14. Money laundering and corruption threaten the credibility and effectiveness of international financial institution (IFI) programs and the integrity of the IFIs themselves. Thus, we urge the IMF and the World Bank to continue to conduct an authoritative review of their financial procedures and controls and those of recipients, and to improve ways to strengthen safeguards on the use of their funds as well as governance and anti-corruption measures in their programs.
15. Money laundering activities have the potential to bring serious macroeconomic distortions, misallocation of resources and capital around the world, and greater prudential risks to bank soundness. Thus, we call on the IFIs to help countries adopt international standards to include, for example, the FATF Forty Recommendations, the Basel Committee's Core Principles, and IOSCO's Objectives and Principles aimed at fighting money laundering, strengthening regulation and international cooperation, and building stronger domestic financial systems. To this end, we urge the IMF, the World Bank, and other IFIs to encourage and support countries in their fight against money laundering in the context of financial sector program design and assistance, where money laundering is identified as a particular vulnerability or risk. We propose that the Fund-Bank Financial Sector Assessment Program (FSAP) and the IMF's Article IV process include evaluation of anti-money laundering measures where appropriate. We urge the World Bank to raise the issue of money laundering more prominently in its ongoing anti-corruption campaign. The regional development banks, such as the Asian Development Bank, the Inter-American Development Bank, the European Bank for Reconstruction and Development, and the African Development Bank should also play an important role in raising awareness about the importance of combating money laundering as part of financial sector development efforts to strengthen supervision and promote good governance.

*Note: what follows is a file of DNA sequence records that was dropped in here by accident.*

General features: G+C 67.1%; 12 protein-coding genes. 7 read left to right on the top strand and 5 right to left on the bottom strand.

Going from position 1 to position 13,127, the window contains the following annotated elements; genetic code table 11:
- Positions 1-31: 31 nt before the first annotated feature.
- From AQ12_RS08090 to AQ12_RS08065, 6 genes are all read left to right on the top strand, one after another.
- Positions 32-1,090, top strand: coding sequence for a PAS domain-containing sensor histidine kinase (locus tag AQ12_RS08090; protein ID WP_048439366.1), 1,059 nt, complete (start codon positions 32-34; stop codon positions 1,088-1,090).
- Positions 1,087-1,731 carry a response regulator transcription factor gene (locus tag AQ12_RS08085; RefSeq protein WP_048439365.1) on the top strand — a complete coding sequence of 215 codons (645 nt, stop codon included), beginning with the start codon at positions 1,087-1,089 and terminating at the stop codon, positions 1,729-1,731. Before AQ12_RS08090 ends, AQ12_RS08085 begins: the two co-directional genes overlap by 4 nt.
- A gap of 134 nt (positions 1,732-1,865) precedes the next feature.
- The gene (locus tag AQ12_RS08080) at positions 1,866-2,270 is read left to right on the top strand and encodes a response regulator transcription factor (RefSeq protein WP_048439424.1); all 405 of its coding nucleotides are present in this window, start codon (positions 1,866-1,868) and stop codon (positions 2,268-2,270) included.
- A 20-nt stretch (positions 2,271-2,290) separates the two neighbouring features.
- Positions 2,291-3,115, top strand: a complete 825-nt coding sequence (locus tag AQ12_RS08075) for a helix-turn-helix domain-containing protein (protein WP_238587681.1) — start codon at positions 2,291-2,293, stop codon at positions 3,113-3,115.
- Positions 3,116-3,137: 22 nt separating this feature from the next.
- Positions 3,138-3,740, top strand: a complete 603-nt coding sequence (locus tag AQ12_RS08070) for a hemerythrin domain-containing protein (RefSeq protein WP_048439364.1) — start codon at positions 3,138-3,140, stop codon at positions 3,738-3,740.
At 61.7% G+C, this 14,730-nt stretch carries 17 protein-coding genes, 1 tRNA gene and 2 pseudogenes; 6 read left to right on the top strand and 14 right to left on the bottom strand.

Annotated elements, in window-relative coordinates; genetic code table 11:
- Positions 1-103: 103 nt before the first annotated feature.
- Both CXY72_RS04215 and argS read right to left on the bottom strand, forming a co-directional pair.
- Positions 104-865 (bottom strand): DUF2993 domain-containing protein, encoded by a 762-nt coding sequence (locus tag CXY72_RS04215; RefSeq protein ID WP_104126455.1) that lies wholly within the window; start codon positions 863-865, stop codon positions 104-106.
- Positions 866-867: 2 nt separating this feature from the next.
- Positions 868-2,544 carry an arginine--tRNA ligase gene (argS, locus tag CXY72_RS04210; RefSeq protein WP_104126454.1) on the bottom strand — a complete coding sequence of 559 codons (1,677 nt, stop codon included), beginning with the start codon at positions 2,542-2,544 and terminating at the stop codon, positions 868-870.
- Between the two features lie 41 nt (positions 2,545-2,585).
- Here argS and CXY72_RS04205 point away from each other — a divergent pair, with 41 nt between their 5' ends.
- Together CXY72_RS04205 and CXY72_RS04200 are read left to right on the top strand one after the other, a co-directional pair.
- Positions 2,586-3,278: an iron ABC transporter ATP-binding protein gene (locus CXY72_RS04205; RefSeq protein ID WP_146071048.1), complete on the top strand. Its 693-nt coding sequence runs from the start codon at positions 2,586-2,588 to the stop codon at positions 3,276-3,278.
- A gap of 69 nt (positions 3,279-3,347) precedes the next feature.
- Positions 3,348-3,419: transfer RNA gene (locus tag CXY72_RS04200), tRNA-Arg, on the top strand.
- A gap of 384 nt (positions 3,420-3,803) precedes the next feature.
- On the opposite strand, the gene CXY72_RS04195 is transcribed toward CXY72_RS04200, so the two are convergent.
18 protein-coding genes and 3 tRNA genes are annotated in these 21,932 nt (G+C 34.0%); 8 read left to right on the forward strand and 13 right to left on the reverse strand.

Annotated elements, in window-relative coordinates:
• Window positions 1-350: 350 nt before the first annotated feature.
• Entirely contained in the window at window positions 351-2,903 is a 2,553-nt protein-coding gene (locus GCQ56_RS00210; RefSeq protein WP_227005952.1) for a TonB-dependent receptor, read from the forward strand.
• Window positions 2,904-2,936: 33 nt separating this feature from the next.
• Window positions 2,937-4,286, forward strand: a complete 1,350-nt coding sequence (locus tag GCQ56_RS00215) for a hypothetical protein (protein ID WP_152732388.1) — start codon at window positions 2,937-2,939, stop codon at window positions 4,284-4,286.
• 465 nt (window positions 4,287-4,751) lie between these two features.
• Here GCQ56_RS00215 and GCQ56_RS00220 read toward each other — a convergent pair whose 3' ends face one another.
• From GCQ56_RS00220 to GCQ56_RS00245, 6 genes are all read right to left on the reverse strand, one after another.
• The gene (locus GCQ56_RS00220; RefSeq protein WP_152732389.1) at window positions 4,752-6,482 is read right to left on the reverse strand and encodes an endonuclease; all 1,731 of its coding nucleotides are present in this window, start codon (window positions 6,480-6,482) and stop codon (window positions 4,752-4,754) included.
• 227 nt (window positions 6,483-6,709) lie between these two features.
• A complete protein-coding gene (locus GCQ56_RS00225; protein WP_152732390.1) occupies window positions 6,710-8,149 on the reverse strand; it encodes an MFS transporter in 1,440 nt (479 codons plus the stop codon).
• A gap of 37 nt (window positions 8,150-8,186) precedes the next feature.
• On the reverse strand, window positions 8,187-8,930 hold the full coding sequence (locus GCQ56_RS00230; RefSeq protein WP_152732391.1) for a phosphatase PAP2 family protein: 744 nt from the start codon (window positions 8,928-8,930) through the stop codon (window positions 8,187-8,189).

16. We acknowledge the potential threats posed to the international financial system by those OFCs which do not adequately meet international standards. In this respect, we welcome the report of the FSF Working Group on OFCs and call on the IMF to play its part in implementing its recommendations regarding the assessment process to enhance OFCs' adherence to international standards.


Source: The Government of Japan